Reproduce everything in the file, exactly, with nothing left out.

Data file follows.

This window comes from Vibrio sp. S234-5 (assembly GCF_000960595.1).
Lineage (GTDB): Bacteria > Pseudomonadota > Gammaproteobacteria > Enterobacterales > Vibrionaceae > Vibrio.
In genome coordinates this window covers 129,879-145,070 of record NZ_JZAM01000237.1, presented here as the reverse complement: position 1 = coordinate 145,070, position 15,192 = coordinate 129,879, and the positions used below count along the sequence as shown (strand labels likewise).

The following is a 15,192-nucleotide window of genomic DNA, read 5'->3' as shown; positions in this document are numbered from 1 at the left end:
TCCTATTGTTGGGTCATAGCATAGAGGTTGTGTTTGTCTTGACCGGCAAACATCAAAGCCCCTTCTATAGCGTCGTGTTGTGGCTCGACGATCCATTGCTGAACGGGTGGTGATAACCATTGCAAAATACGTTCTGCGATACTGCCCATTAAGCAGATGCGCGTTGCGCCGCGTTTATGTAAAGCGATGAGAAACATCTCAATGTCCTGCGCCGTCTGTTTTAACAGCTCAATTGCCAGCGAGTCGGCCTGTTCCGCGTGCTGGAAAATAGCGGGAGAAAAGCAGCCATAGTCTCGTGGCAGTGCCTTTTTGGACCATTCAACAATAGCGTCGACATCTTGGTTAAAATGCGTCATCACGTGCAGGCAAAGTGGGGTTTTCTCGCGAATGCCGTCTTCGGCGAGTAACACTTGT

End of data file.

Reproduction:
This window comes from Vibrio sp. S234-5 (assembly GCF_000960595.1).
Lineage (GTDB): Bacteria > Pseudomonadota > Gammaproteobacteria > Enterobacterales > Vibrionaceae > Vibrio.
In genome coordinates this window covers 129,879-145,070 of record NZ_JZAM01000237.1, presented here as the reverse complement: position 1 = coordinate 145,070, position 15,192 = coordinate 129,879, and the positions used below count along the sequence as shown (strand labels likewise).

The following is a 15,192-nucleotide window of genomic DNA, read 5'->3' as shown; positions in this document are numbered from 1 at the left end:
TCCTATTGTTGGGTCATAGCATAGAGGTTGTGTTTGTCTTGACCGGCAAACATCAAAGCCCCTTCTATAGCGTCGTGTTGTGGCTCGACGATCCATTGCTGAACGGGTGGTGATAACCATTGCAAAATACGTTCTGCGATACTGCCCATTAAGCAGATGCGCGTTGCGCCGCGTTTATGTAAAGCGATGAGAAACATCTCAATGTCCTGCGCCGTCTGTTTTAACAGCTCAATTGCCAGCGAGTCGGCCTGTTCCGCGTGCTGGAAAATAGCGGGAGAAAAGCAGCCATAGTCTCGTGGCAGTGCCTTTTTGGACCATTCAACAATAGCGTCGACATCTTGGTTAAAATGCGTCATCACGTGCAGGCAAAGTGGGGTTTTCTCGCGAATGCCGTCTTCGGCGAGTAACACTTGT